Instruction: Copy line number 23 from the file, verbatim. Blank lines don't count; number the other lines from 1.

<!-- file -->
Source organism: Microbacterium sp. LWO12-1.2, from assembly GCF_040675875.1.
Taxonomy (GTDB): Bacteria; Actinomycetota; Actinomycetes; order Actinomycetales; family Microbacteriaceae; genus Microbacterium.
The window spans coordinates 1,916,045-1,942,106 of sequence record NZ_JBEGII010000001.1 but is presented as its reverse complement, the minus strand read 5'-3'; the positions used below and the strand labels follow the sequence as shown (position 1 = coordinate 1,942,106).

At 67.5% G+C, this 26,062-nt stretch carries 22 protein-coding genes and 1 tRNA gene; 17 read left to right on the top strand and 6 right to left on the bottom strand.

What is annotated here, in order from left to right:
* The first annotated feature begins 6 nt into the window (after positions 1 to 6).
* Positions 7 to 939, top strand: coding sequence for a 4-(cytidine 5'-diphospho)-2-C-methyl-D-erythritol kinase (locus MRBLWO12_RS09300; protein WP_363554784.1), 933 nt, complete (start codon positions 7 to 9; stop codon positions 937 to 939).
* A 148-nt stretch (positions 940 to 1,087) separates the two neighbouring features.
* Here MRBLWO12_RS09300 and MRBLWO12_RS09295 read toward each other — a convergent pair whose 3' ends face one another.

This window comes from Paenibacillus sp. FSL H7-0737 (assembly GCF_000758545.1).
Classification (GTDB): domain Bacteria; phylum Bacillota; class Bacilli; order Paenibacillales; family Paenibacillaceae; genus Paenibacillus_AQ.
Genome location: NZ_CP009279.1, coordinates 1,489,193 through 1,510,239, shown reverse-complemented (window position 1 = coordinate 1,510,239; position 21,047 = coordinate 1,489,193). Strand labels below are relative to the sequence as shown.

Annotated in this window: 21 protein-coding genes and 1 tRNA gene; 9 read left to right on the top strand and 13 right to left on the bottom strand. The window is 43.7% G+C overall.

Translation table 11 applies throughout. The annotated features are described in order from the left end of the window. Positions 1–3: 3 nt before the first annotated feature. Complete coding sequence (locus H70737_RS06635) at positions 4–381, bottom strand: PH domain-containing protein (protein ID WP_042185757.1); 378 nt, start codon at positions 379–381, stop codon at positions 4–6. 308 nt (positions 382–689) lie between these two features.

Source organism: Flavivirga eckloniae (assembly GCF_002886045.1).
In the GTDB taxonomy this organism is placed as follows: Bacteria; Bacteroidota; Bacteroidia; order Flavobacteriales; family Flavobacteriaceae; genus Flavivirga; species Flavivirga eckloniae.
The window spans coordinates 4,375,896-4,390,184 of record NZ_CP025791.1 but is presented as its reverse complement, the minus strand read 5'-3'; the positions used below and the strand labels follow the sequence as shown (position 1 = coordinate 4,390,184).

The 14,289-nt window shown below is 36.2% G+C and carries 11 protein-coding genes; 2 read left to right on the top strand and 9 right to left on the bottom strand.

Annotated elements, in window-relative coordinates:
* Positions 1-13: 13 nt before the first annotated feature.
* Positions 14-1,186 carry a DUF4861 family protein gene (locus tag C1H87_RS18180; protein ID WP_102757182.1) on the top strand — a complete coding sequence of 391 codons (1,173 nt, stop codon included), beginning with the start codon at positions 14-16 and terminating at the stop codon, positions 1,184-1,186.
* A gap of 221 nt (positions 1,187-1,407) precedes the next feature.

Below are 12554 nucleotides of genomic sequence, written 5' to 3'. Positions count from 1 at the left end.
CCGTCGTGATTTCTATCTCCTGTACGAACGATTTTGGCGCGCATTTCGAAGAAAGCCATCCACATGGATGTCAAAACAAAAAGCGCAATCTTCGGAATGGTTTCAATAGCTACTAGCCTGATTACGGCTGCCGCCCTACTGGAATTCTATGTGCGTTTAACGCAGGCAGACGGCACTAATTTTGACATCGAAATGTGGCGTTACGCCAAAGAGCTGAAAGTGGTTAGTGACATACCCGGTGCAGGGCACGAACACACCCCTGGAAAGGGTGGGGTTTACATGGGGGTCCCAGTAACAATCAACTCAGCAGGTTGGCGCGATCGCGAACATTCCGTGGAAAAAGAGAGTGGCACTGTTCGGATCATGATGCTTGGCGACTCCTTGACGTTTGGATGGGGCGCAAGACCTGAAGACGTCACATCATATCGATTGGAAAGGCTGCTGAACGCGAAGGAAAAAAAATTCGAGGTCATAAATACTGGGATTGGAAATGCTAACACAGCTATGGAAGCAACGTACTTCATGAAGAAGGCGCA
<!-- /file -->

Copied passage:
Below are 12554 nucleotides of genomic sequence, written 5' to 3'. Positions count from 1 at the left end.